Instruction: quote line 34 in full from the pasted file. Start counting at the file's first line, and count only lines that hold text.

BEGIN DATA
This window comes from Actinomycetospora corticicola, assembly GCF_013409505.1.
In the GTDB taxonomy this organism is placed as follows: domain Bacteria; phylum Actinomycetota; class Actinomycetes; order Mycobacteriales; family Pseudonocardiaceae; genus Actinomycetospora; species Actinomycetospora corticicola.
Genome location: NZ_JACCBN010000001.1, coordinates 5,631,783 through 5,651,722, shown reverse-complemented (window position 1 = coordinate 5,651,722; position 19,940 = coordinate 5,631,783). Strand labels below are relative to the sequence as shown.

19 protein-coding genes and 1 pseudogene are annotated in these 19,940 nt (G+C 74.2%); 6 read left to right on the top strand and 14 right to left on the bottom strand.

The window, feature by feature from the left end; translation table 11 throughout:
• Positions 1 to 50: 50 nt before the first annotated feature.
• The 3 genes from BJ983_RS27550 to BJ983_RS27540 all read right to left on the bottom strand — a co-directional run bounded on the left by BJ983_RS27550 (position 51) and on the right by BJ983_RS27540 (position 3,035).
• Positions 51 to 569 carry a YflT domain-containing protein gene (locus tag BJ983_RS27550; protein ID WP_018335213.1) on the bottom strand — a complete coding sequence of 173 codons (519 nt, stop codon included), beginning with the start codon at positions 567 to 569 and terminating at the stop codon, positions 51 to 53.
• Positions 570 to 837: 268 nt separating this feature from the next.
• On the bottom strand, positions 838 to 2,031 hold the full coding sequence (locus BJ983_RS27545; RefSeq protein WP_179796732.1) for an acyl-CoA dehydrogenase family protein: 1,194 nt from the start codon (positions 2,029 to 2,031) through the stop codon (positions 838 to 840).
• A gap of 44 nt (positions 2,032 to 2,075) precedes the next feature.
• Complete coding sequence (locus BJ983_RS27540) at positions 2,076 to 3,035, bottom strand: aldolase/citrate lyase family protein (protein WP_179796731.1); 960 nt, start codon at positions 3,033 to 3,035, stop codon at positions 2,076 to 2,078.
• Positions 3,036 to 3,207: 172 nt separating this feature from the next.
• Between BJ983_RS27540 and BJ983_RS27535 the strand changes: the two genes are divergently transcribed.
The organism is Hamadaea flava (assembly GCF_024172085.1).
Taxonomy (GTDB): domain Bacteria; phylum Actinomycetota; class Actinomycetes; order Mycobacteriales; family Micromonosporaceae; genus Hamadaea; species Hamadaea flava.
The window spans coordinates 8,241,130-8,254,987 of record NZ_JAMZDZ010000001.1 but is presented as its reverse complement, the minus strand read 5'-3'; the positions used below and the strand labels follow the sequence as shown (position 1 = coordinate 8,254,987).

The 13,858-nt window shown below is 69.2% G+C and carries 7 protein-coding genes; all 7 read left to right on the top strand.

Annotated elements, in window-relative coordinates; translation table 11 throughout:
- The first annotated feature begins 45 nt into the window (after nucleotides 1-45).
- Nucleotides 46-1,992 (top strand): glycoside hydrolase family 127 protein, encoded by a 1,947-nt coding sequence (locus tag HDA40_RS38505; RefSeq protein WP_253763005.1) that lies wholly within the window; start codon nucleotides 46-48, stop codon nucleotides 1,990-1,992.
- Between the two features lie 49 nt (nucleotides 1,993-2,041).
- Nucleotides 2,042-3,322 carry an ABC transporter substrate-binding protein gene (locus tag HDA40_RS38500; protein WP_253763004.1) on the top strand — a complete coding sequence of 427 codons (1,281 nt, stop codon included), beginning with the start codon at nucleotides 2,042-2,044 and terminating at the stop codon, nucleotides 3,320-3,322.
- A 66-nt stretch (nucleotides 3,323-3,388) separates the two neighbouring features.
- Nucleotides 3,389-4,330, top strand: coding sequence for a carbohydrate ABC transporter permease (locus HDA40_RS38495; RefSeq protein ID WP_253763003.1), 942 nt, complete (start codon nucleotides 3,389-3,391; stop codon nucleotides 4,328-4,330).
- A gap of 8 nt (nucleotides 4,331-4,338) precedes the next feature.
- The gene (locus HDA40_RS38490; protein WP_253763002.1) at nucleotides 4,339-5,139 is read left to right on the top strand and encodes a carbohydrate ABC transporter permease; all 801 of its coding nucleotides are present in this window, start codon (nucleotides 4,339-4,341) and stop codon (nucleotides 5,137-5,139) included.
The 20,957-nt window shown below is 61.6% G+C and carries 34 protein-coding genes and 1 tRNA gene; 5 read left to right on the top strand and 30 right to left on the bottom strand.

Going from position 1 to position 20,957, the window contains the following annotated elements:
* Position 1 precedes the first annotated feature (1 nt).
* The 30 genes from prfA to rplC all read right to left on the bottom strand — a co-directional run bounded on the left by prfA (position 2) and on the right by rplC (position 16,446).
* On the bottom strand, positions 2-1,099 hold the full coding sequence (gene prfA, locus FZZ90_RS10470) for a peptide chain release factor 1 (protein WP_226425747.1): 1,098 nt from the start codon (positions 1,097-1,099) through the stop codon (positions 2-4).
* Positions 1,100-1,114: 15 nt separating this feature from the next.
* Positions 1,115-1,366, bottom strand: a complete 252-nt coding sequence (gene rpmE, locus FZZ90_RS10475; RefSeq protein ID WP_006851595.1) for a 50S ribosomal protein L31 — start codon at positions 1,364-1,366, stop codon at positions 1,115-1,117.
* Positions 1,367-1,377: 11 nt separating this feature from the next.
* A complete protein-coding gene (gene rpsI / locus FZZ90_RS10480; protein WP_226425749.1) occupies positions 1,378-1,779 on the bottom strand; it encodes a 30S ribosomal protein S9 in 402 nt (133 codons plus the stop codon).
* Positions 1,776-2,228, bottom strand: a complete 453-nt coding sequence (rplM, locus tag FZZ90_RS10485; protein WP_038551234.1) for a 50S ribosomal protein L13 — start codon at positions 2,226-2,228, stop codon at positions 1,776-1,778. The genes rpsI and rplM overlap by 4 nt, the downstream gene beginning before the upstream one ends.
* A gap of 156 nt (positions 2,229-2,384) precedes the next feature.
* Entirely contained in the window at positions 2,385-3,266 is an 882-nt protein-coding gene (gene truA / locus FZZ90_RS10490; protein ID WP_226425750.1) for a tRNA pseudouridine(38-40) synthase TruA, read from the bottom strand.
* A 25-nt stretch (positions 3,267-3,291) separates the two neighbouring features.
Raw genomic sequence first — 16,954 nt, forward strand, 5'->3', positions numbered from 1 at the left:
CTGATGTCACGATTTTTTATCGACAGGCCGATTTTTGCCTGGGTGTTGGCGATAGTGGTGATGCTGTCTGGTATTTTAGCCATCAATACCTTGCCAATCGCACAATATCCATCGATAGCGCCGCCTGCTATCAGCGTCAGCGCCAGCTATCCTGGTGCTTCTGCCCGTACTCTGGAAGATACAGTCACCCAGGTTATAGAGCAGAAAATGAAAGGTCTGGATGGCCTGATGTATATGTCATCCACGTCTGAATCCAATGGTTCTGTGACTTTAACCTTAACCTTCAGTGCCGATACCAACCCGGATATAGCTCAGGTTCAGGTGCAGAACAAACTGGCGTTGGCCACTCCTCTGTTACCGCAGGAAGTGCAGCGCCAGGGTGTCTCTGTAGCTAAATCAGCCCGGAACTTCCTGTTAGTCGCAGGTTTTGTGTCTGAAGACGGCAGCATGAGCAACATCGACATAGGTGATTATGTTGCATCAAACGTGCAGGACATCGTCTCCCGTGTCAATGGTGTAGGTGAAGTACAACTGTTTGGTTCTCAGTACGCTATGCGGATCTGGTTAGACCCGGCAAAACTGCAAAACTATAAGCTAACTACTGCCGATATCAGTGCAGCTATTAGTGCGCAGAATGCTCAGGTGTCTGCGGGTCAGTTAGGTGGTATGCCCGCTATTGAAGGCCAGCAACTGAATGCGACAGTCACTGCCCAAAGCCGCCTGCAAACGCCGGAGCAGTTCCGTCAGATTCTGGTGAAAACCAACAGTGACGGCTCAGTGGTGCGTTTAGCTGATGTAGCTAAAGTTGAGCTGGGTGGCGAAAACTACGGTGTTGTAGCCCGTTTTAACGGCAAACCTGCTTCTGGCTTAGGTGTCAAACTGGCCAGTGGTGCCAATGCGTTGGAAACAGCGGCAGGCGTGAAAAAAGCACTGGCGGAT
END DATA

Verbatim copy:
* Positions 1,115-1,366, bottom strand: a complete 252-nt coding sequence (gene rpmE, locus FZZ90_RS10475; RefSeq protein ID WP_006851595.1) for a 50S ribosomal protein L31 — start codon at positions 1,364-1,366, stop codon at positions 1,115-1,117.